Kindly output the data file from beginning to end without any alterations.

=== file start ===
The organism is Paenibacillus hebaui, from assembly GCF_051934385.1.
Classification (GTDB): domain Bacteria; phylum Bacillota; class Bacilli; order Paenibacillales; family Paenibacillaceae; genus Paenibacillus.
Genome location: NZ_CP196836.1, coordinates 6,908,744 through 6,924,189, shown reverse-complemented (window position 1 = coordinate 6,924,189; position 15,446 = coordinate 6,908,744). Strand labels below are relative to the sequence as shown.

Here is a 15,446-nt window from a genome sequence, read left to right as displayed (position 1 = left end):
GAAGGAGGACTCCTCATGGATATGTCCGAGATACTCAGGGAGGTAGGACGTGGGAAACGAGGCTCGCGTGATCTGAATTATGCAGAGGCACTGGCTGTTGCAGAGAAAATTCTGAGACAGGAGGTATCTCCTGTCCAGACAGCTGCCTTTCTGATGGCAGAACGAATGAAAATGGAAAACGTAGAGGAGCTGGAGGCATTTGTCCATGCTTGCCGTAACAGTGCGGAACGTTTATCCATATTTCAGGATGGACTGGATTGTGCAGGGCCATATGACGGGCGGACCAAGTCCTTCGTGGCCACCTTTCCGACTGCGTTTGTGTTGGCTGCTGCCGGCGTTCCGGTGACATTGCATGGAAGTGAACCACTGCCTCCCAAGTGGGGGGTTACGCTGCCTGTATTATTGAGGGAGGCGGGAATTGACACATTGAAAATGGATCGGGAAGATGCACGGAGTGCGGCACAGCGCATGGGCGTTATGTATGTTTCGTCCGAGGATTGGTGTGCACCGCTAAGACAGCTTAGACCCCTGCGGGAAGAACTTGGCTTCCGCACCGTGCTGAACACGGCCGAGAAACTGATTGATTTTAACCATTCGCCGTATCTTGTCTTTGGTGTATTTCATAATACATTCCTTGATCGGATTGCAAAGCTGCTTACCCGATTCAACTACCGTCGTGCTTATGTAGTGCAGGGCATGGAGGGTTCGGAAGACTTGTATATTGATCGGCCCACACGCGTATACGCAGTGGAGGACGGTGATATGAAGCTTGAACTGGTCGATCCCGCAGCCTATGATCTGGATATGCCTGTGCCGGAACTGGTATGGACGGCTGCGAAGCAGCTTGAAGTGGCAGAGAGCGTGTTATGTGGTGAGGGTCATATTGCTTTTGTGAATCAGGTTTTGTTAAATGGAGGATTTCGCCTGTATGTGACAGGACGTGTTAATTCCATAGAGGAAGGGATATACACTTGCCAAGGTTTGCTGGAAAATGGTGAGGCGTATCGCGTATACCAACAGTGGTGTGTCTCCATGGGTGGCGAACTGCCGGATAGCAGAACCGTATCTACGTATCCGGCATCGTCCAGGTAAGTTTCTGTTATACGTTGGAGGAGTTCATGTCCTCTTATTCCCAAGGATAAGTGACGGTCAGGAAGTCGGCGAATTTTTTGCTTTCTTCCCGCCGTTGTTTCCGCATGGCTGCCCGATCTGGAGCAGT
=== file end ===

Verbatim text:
The organism is Paenibacillus hebaui, from assembly GCF_051934385.1.
Classification (GTDB): domain Bacteria; phylum Bacillota; class Bacilli; order Paenibacillales; family Paenibacillaceae; genus Paenibacillus.
Genome location: NZ_CP196836.1, coordinates 6,908,744 through 6,924,189, shown reverse-complemented (window position 1 = coordinate 6,924,189; position 15,446 = coordinate 6,908,744). Strand labels below are relative to the sequence as shown.

Here is a 15,446-nt window from a genome sequence, read left to right as displayed (position 1 = left end):
GAAGGAGGACTCCTCATGGATATGTCCGAGATACTCAGGGAGGTAGGACGTGGGAAACGAGGCTCGCGTGATCTGAATTATGCAGAGGCACTGGCTGTTGCAGAGAAAATTCTGAGACAGGAGGTATCTCCTGTCCAGACAGCTGCCTTTCTGATGGCAGAACGAATGAAAATGGAAAACGTAGAGGAGCTGGAGGCATTTGTCCATGCTTGCCGTAACAGTGCGGAACGTTTATCCATATTTCAGGATGGACTGGATTGTGCAGGGCCATATGACGGGCGGACCAAGTCCTTCGTGGCCACCTTTCCGACTGCGTTTGTGTTGGCTGCTGCCGGCGTTCCGGTGACATTGCATGGAAGTGAACCACTGCCTCCCAAGTGGGGGGTTACGCTGCCTGTATTATTGAGGGAGGCGGGAATTGACACATTGAAAATGGATCGGGAAGATGCACGGAGTGCGGCACAGCGCATGGGCGTTATGTATGTTTCGTCCGAGGATTGGTGTGCACCGCTAAGACAGCTTAGACCCCTGCGGGAAGAACTTGGCTTCCGCACCGTGCTGAACACGGCCGAGAAACTGATTGATTTTAACCATTCGCCGTATCTTGTCTTTGGTGTATTTCATAATACATTCCTTGATCGGATTGCAAAGCTGCTTACCCGATTCAACTACCGTCGTGCTTATGTAGTGCAGGGCATGGAGGGTTCGGAAGACTTGTATATTGATCGGCCCACACGCGTATACGCAGTGGAGGACGGTGATATGAAGCTTGAACTGGTCGATCCCGCAGCCTATGATCTGGATATGCCTGTGCCGGAACTGGTATGGACGGCTGCGAAGCAGCTTGAAGTGGCAGAGAGCGTGTTATGTGGTGAGGGTCATATTGCTTTTGTGAATCAGGTTTTGTTAAATGGAGGATTTCGCCTGTATGTGACAGGACGTGTTAATTCCATAGAGGAAGGGATATACACTTGCCAAGGTTTGCTGGAAAATGGTGAGGCGTATCGCGTATACCAACAGTGGTGTGTCTCCATGGGTGGCGAACTGCCGGATAGCAGAACCGTATCTACGTATCCGGCATCGTCCAGGTAAGTTTCTGTTATACGTTGGAGGAGTTCATGTCCTCTTATTCCCAAGGATAAGTGACGGTCAGGAAGTCGGCGAATTTTTTGCTTTCTTCCCGCCGTTGTTTCCGCATGGCTGCCCGATCTGGAGCAGT